Petri nets, also known as vector addition systems, are a long established model of concurrency with extensive applications in modelling and analysis of hardware, software and database systems, as well as chemical, biological and business processes. The central algorithmic problem for Petri nets is reachability: whether from the given initial con?guration there exists a sequence of valid execution steps that reaches the given ?nal con?guration. The complexity of the problem has remained unsettled since the 1960s, and it is one of the most prominent open questions in the theory of veri?cation. Decidability was proved by Mayr in his seminal STOC 1981 work, and the currently best published upper bound is non-primitive recursive Ackermannian of Leroux and Schmitz from LICS 2019. We establish a non-elementary lower bound, i.e. that the reachability problem needs a tower of exponentials of time and space. Until this work, the best lower bound has been exponential space, due to Lipton in 1976. The new lower bound is a major breakthrough for several reasons. Firstly, it shows that the reachability problem is much harder than the coverability (i.e., state reachability) problem, which is also ubiquitous but has been known to be complete for exponential space since the late 1970s. Secondly, it implies that a plethora of problems from formal languages, logic, concurrent systems, process calculi and other areas, that are known to admit reductions from the Petri nets reachability problem, are also not elementary. Thirdly, it makes obsolete the currently best lower bounds for the reachability problems for two key extensions of Petri nets: with branching and with a pushdown stack.
Joint work with Wojciech Czerwinski, Slawomir Lasota, Jerome Leroux and Filip Mazowiecki.
[ top ]Research Funding Opportunities
UK Research & Innovation (UKRI) invite proposals to this call on the Strategic Priorities Fund programme on 'Landscape Decisions: Towards a new framework for using land assets'. This is a four-year multidisciplinary programme jointly delivered by NERC, AHRC, BBSRC, EPSRC and the ESRC on behalf of UKRI.
There is £1 million available for this call. All fellowships (full or part-time) will be in the area of landscape decision-making and may be in the form of:
- Research Synthesis Fellowships in which fellows will review the outcomes of research within and beyond the Landscape Decisions programme in relation to policy implications and land user recommendations;
- Research Translation Fellowships in which fellows will translate the outcomes of research into policy-relevant tools and applications by working closely with end-users and stakeholders or by working with academic groups as a practitioner;
- Community Engagement Research Fellowships in which fellows will implement a programme of research using a range of methods to engage land users and communities in landscape decision-making.
The programme will be structured across three work packages:
- Developing new mathematics.
- Building new model solutions.
- Stimulating new thinking and communities.
Internal review deadline: 24-March-2020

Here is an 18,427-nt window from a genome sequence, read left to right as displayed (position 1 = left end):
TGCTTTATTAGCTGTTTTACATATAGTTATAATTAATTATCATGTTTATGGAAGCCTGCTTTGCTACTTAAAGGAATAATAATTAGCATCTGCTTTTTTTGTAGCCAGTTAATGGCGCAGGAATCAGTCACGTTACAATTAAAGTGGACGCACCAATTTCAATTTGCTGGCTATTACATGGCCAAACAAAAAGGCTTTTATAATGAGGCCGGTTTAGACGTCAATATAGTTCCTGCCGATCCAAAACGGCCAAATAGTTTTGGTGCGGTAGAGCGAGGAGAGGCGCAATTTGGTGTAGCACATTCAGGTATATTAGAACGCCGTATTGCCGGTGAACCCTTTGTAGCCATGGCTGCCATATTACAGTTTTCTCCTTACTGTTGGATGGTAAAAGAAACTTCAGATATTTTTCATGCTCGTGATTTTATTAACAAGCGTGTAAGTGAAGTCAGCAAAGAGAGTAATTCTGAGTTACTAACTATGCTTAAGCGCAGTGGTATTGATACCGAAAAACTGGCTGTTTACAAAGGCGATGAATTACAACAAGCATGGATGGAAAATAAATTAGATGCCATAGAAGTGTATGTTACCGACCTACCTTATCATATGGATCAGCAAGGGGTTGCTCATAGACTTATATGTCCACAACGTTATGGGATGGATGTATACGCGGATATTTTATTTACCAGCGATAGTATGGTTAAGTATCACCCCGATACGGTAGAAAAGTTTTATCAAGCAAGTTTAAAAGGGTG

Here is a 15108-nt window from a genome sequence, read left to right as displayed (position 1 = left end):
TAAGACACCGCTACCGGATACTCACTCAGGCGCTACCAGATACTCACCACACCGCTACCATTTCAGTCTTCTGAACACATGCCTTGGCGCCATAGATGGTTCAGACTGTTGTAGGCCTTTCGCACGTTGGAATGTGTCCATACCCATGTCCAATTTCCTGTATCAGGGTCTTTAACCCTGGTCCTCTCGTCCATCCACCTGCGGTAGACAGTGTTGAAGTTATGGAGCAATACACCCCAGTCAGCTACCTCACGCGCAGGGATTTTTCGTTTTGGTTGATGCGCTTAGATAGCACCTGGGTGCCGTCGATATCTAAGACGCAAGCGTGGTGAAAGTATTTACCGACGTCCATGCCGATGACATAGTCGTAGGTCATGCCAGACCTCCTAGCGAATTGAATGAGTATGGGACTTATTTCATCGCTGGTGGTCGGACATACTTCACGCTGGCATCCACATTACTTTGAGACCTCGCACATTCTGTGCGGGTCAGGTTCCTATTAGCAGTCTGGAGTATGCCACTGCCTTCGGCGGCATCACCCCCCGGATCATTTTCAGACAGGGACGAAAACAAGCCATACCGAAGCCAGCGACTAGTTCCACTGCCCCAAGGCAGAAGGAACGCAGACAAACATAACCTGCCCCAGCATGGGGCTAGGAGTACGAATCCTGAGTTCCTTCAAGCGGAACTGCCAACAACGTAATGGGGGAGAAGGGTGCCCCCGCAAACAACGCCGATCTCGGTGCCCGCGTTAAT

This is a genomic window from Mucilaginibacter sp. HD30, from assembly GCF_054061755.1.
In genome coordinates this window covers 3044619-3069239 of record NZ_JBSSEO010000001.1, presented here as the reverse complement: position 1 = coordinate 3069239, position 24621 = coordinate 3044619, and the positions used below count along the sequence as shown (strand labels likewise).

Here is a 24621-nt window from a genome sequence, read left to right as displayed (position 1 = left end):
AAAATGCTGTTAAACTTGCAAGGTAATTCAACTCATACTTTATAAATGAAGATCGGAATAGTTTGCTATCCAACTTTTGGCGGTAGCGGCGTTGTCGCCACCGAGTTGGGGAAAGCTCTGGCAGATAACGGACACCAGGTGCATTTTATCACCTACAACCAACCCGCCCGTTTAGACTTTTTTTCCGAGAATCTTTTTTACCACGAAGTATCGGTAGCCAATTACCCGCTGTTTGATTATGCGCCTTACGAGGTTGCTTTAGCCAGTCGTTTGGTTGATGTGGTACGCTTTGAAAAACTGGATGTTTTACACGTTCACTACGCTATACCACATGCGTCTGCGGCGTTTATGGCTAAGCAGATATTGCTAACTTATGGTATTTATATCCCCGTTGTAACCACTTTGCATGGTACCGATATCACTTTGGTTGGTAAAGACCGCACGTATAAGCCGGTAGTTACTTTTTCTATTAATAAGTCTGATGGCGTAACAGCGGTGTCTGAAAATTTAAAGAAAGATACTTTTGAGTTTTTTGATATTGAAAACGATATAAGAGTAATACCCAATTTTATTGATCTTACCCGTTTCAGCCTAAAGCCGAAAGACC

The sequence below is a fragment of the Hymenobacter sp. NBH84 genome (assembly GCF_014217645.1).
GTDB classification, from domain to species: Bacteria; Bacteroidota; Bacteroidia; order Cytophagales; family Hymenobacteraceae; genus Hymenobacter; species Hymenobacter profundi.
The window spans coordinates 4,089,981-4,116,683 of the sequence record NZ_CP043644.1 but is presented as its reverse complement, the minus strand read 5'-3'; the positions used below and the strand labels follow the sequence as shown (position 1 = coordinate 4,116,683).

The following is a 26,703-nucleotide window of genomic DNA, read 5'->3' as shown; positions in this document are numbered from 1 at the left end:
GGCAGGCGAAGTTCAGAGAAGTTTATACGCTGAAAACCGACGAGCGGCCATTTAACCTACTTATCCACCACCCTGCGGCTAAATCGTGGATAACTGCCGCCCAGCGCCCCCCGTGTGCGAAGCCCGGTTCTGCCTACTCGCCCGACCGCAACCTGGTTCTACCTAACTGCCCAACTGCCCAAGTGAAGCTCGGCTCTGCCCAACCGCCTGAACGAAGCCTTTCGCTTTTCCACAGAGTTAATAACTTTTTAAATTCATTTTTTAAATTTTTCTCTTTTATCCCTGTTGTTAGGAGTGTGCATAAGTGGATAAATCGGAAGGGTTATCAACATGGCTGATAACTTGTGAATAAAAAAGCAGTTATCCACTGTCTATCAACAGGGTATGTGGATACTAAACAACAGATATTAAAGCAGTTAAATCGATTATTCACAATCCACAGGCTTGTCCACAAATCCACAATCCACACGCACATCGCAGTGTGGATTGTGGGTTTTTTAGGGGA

Full application deadline: 02-Jun-2020
If you would like to submit an application contact email@example.com asap for full information. Departments are asked to submit application(s) to the faculty internal review.
Applications will be reviewed by a Faculty panel (via Sarah Chatwin). We will aim to communicate decisions to applicants week beginning 6th April.
INTERNAL REVIEW PROCESS
1. Send the following documents to Sarah Chatwin for collation by the internal deadline above.
Departments are asked to rank applications if submitting more than one application.
• CV in the format of the scheme template – max 2 pages - use template
• Outline proposal - max 2 pages - use template
2. Faculty panel will review the outline proposals/ CVs and rank the applications. The panel will provide feedback to Depts. on which candidates will be supported for submission to UKRI and confirm the process for obtaining institutional support letters.
Applicants whose proposals have been approved by faculty review should liaise with the Research Services hubs to organise costing and submission on JeS.
Further information: www.ukri.org/funding/funding-opportunities/future-leaders-fellowships/how-to-apply/ UKRI have advised that updated guidance will be made available at the start of March.
[ top ]Research News
The recently launched EPSRC NetworkPlus for Security, Privacy, Identity & Trust (SPRITE+) has published its Challenge Themes after an online consultation and a meeting of 75 SPRITE+ Expert Fellows from academia, business, the police and government. The themes identified are:
1. Digital Vulnerabilities
2. Digital Technologies and Change
3. Accountability and Ethics in a Digital Ecosystem
4. Digital Technologies, Power and Control
SPRITE+ is led by a consortium of five universities: University of Manchester, Imperial College London Lancaster University, and Queen’s University Belfast and the University of Southampton, and is directed by Digital Futures’ theme lead for Digital Trust and Security, Professor Emma Barrett. The network brings together people involved in research, practice and policy relevant to its core themes, with an emphasis on digital contexts.
Profs Chris Taylor, Angelo Cangelosi and Danny Dresner are Manchester CS Expert Fellows for the project.
[ top ]Sustainability and Green Impact News
The seminar will take a look at Manchester’s climate change target of zero carbon by 2038 and how the University and other businesses will look to address this. Speaking at the seminar will be:
- Pete Bradshaw – Head of Sustainability, Manchester City Football Club
- Dr. John Broderick Lecturer in Energy & Climate Change, University of Manchester